The Practice of Multimodal Therapy: Systematic, Comprehensive, and Effective Psychotherapy

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McGraw-Hill Book Company, 1981 - Psychology - 272 pages
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Chapter 2
The Initial Interview
The Multimodal AssessmentTherapy Connection

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About the author (1981)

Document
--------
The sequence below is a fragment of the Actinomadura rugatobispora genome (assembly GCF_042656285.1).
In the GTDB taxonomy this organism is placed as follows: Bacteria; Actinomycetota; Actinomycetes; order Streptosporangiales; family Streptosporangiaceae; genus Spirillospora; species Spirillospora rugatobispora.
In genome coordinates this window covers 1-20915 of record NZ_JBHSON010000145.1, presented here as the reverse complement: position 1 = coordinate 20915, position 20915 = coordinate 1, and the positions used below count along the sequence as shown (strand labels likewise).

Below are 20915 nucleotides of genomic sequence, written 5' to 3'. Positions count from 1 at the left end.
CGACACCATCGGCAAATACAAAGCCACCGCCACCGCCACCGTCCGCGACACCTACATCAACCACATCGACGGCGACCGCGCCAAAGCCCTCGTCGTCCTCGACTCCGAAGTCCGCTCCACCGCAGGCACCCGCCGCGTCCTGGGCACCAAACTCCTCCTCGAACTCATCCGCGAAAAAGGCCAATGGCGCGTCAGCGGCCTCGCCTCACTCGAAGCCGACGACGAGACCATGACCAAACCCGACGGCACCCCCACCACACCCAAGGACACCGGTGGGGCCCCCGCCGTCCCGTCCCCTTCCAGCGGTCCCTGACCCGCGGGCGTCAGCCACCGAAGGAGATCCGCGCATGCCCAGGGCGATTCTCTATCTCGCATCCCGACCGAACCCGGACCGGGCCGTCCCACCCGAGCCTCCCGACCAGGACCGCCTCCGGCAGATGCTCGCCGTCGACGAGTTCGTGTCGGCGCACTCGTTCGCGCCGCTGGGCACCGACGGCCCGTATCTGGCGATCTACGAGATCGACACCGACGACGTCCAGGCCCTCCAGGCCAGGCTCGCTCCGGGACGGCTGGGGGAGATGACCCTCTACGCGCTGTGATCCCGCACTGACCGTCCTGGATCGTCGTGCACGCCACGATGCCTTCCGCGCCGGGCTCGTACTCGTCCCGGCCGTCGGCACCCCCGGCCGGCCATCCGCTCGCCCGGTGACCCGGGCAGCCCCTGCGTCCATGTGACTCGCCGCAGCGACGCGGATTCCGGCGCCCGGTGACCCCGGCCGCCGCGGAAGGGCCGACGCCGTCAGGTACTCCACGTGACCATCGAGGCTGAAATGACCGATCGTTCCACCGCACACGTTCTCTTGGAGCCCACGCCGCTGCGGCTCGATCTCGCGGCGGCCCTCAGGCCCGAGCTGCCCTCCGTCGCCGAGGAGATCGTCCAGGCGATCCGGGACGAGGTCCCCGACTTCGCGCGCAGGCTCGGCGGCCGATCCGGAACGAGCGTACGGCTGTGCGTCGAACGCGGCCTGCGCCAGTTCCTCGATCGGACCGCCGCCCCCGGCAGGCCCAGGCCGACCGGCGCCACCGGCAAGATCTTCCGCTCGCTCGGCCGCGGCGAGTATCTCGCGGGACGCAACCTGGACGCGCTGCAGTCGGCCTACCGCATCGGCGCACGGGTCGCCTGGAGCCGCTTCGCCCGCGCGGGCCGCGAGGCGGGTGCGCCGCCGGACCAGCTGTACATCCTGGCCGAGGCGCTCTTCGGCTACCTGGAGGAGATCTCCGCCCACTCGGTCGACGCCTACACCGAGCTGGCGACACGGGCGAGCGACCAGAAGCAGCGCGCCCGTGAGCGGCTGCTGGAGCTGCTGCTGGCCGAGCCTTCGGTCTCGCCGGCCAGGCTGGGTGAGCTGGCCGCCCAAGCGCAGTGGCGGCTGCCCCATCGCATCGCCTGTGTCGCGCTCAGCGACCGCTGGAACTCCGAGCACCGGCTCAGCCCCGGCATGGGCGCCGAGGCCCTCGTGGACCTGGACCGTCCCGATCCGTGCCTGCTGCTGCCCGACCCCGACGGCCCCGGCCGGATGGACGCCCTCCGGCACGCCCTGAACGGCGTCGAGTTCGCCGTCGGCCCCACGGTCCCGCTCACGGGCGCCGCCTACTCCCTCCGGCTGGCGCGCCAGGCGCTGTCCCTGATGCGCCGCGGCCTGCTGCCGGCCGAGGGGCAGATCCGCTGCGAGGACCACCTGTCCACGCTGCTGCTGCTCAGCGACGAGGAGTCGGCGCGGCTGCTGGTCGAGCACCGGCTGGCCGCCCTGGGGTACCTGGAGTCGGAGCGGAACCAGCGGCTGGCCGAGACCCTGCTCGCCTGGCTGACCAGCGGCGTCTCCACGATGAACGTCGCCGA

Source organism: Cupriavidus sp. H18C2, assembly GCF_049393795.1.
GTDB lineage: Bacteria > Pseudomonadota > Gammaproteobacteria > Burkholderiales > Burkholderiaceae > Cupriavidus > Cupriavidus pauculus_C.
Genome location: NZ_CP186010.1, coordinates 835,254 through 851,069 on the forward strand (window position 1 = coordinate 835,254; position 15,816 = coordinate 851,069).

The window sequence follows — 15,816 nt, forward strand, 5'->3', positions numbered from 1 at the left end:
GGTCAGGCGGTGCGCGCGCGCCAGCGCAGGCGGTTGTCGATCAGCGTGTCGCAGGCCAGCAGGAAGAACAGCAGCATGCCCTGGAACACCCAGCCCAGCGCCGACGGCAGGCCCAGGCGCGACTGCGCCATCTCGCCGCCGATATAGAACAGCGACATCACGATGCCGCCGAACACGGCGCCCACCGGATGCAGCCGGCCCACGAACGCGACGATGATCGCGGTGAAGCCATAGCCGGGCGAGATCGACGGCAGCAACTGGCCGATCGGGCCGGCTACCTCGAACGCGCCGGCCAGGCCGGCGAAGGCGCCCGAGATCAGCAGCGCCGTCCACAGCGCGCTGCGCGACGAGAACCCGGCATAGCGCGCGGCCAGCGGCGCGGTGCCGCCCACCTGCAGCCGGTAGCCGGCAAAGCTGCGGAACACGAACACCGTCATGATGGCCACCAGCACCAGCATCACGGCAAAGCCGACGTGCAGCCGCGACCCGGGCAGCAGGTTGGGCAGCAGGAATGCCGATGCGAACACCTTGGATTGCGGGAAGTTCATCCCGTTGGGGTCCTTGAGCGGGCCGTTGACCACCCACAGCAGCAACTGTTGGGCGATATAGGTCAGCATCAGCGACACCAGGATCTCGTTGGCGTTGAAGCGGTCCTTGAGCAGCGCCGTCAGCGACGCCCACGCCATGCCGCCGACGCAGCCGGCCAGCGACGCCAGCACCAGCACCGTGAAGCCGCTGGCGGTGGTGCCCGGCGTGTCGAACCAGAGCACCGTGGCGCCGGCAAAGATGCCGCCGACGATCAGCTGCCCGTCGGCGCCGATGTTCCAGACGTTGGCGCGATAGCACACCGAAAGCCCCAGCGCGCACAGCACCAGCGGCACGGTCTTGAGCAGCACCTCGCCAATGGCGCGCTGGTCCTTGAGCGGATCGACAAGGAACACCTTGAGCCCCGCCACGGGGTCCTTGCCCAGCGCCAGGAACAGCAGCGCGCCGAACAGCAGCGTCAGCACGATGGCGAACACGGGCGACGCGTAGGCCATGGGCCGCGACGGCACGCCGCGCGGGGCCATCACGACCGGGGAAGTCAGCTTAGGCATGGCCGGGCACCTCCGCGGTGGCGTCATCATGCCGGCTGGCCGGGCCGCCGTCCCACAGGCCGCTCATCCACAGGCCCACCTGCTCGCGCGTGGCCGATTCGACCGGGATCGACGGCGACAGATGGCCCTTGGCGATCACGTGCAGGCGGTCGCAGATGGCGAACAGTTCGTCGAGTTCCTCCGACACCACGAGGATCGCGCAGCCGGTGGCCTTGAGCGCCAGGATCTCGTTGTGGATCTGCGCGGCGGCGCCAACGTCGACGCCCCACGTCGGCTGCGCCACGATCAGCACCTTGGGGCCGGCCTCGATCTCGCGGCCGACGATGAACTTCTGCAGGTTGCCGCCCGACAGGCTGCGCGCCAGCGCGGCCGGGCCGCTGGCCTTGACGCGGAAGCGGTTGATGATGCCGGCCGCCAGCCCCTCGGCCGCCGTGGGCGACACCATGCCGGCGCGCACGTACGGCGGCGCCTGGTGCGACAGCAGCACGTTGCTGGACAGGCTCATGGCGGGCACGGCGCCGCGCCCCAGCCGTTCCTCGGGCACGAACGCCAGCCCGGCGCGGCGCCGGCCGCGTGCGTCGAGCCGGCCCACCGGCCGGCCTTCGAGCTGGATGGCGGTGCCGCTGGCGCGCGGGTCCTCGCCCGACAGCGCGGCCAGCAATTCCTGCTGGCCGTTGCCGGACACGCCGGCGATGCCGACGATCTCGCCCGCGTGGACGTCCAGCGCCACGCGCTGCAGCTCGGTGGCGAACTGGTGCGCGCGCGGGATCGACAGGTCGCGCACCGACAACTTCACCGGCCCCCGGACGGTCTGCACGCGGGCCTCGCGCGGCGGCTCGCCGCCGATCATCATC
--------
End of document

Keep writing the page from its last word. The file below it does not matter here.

Arnold Lazarus was born in Johannesburg, South Africa. His intention was to become a journalist, but he became intrigued by psychology instead. After receiving his clinical training in behavior modification with phobic patients, Lazarus became one of the leaders in promoting behavior therapy in South Africa. Increasingly unhappy with the political situation in South Africa, he brought his family to the United States in 1967 to settle in Philadelphia, Pennsylvania. Lazarus's major contribution, "multimodal assessment," evolved out of his view that conventional therapy was too limited. He advocated technical eclecticism, claiming that assessment and therapy must include our interactive *Behavior, *Affective processes, *Sensations, *Images, *Cognitions, * Interpersonal relationships, and biological functions, which in therapy often means the use of *Drugs. In essence, Lazarus's multimodal assessment is the thorough assessment of a person's BASIC I.D.

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